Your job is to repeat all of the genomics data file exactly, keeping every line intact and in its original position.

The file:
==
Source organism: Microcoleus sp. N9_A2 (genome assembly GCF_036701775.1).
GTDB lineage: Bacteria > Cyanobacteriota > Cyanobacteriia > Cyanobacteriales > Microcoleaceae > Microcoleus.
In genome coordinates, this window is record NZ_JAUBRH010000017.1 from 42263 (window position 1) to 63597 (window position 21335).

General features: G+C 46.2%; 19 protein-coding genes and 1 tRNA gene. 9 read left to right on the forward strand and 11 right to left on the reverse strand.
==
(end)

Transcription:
Source organism: Microcoleus sp. N9_A2 (genome assembly GCF_036701775.1).
GTDB lineage: Bacteria > Cyanobacteriota > Cyanobacteriia > Cyanobacteriales > Microcoleaceae > Microcoleus.
In genome coordinates, this window is record NZ_JAUBRH010000017.1 from 42263 (window position 1) to 63597 (window position 21335).

General features: G+C 46.2%; 19 protein-coding genes and 1 tRNA gene. 9 read left to right on the forward strand and 11 right to left on the reverse strand.